I played a minor role on Ted's high school team. I only saw action in practices and kept the bench warm during games.  I tell my kids I did catch a few passes in the Orange Bowl but it was during the pre-game warm up.
    I did have one shining moment in our senior year.  It was in the third-quarter of our post-season game, "The Menenac Bowl" in Tampa, Florida.
     Ted ripped his pants badly making it difficult for him to play.  Our coach turned to the bench and spoke to me for the first time asking, "What's your pant size, son?".  When I answered "34" he ordered me to switch with Ted.  Wearing my clean britches Ted re-entered the game and helped our team win.    
     While I never got to play in games, I did get to see them for free.  
      I also got to hang out with jocks like Ted who were smart and funny. He has always treated me with warmth and respect. Despite his years as a ferocious football warrior, he treats everyone this way.  

     Two weeks ago he was attending his first high school reunion with his long-time partner, Lynda Babi. Many asked him to pose for pictures and he kindly obliged.



      Here he is with Francesca and our high school basketball mentor, Coach Mrazovich (Ted played b-ball as well).

      It was incredible to be visiting with one of our high school teachers this late in life. Fifty years had passed yet at 90, he was easily keeping up with us in the Hialeah banquet hall. The tall Croation, long retired, continues to play guitar in a band. He showed me photos of the cigar box ukuleles he makes.

      The reunion included a softball game.  Interesting, most of the former football players chose not to participate saying they were too  hobbled by sports injuries. 
      Coconut Grove's Terry Ferrer was not one of them. He told me last week, "I was on the football team for three days. When I got slammed by Richard Earie (twice my size), it was time to quit".

 Terry didn't quit on the softball field two weeks ago. Playing second base, he misjudged a speeding grounder and caught it with his right eye. He continued to play and got a hit (as opposed to "getting hit") in the next inning.  

      After the game he stopped by our place.  In two hours his injury had swollen into the ugliest  black eye I'd ever seen. He said he felt okay so we had fun with the camera.



   Good sport, that Terry.

Two weeks have passed and I just checked in with him.  He says all that remains of his injury is a star-shaped bruise over his eye. He's considering joining a Kiss tribute band.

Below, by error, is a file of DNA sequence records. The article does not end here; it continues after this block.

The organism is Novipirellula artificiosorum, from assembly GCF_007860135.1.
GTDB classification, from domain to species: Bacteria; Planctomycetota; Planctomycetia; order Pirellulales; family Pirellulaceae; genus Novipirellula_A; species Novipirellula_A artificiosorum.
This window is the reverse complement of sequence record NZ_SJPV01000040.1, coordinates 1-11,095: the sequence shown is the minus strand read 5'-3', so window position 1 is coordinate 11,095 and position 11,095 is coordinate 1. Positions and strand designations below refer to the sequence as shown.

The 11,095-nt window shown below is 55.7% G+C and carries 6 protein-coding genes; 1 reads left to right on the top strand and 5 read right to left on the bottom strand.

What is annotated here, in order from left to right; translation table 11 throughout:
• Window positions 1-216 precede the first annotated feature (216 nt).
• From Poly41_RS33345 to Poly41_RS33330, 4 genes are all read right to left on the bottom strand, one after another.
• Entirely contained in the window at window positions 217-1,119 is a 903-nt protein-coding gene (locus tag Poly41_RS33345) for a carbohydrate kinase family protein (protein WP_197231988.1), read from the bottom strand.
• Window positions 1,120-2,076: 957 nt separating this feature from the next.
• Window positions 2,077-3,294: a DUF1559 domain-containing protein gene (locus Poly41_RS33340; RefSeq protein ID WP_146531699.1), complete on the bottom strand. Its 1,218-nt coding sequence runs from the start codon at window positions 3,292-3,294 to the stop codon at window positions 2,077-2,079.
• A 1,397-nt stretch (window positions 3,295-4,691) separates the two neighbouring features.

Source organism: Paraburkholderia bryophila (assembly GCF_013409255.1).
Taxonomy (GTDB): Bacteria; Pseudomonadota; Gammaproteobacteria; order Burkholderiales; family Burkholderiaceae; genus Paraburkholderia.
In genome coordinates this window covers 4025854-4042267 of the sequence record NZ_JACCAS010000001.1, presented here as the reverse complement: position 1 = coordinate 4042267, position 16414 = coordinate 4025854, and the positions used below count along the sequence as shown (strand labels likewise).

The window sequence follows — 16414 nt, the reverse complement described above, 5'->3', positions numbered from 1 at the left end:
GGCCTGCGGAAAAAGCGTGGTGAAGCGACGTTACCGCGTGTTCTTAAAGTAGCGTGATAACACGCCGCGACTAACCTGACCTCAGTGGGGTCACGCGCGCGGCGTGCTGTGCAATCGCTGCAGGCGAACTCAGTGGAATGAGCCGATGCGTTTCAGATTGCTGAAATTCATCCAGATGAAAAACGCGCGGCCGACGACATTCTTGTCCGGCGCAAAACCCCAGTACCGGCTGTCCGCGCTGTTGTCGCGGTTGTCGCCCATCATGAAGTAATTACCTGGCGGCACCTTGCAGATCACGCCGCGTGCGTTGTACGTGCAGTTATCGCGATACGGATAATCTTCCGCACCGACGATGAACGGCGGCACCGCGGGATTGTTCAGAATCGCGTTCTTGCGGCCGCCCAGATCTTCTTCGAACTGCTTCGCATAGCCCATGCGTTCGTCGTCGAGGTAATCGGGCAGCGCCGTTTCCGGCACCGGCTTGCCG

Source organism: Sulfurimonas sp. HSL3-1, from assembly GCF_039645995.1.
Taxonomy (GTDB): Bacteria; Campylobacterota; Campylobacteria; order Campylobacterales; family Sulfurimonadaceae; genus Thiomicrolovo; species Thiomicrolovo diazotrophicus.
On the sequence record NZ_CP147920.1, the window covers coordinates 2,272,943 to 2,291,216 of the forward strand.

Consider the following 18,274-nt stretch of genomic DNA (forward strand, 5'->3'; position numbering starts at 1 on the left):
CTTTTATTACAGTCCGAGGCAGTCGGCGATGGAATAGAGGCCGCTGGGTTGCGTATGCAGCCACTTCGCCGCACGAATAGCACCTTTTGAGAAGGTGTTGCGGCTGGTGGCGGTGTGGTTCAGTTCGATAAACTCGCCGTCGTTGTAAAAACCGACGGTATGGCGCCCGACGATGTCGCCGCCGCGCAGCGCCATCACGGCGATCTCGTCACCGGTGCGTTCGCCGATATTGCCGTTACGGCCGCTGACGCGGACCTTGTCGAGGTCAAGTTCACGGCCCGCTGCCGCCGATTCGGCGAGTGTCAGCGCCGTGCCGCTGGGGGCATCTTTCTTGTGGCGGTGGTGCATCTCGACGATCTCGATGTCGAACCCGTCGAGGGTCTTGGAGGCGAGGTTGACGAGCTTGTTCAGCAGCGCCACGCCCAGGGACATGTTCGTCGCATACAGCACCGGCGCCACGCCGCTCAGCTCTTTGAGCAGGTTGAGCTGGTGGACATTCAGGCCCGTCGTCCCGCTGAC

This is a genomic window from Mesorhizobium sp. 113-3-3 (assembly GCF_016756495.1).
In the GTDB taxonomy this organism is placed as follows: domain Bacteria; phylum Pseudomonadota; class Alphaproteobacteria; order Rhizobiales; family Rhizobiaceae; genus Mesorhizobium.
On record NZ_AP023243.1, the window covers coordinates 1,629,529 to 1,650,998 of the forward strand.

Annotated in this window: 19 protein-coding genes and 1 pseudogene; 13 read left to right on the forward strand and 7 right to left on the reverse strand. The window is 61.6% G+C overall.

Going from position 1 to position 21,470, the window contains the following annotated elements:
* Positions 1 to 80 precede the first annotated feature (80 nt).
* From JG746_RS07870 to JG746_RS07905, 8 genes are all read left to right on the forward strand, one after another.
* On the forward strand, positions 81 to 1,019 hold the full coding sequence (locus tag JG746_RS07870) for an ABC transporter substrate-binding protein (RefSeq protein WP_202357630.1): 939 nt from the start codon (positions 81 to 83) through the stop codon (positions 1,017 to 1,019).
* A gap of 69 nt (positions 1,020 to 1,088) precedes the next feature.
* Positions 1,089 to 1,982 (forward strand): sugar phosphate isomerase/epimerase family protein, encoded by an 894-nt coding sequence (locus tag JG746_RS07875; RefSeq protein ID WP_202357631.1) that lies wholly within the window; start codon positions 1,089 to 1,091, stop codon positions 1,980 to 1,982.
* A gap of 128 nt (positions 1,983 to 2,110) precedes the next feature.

The reunion weekend allowed us to ponder  our formative teenage years. As it ended Saturday night we said goodbyes to friends we may never see again.  
   As tall Ted chatted with the last of his admirers I asked, "Can I see a Super Bowl ring?".  He smiled and held it up, his fist nearly as big as my head. 
    As I photographed it I asked why he wasn't wearing more of them, "Oh, he replied with a laugh, "I get kidded too much when I do that".    
     It was nice to be hanging out with old friends and our own green giant again. Four Super Bowl rings, no kidding. 

                                                 The Young Stork, 1959

Saturday, May 9, 2015


         Friends came to town last Saturday for our high school reunion.  Some stopped by our place for a  neighborhood tour.  They got to see what we love about Coconut Grove.
             Eight of us gathered at our 1930's cottage.  Our group included three artists, a movie producer,  university president,  museum director, and the former commander of a nuclear submarine.

   Our first stop was 50 yards east, the former cottage of singer/songwriter Fred Neil. He wrote "Everybody's Talkin', the theme from "Midnight Cowboy".  



A very Grove-y guy lives next to Fred's place.  He decorates his yard with magnificent golden dinosaurs.



Two minutes later we were in front of "El Jardin", a 20-acre mansion on Biscayne Bay. It is now a Catholic school decorated with young girls wearing identical plaid skirts and knee socks.  
   One morning I caught one trying to steal a dinosaur.
 Our haunted house is on the south of  El Jardin.  Hidden by trees and bushes, few know about this rotting gem festooned with strips of wind-ripped tarps.


 On the other side of the girl's school is the site this historic church named after former Grove resident, William Jennings Bryan. He was famous politician 100 years ago. His great-grandson, Graham Bryan, is a buddy of mine. The building was transformed into a synagogue, "Chabad in the Grove", eight years ago.

    Cati-corner is the church that I attend, Plymouth Congregational. The mission-style sanctuary was built in 1917. I showed my friends the wooden plug by the front entrance. It was once "the cat hole", allowing felines access for rat control.  It was covered long ago when  air-conditioning was installed and the cat population increased.


   A dozen cats (and several peacocks) now patrol the 9-acre property which includes "Admiral's Row".

These are the three old houses across from the sanctuary.  They were left to the church by the admirals who once lived there. Interestingly, a retired rear admiral was a member of our tour group.

      Morning light, Edsen Chapel, Plymouth Congregational Church. Glass design by Grove artist Sebastian Duncan Portuando.

   The church property also includes a former windmill, a sunken garden,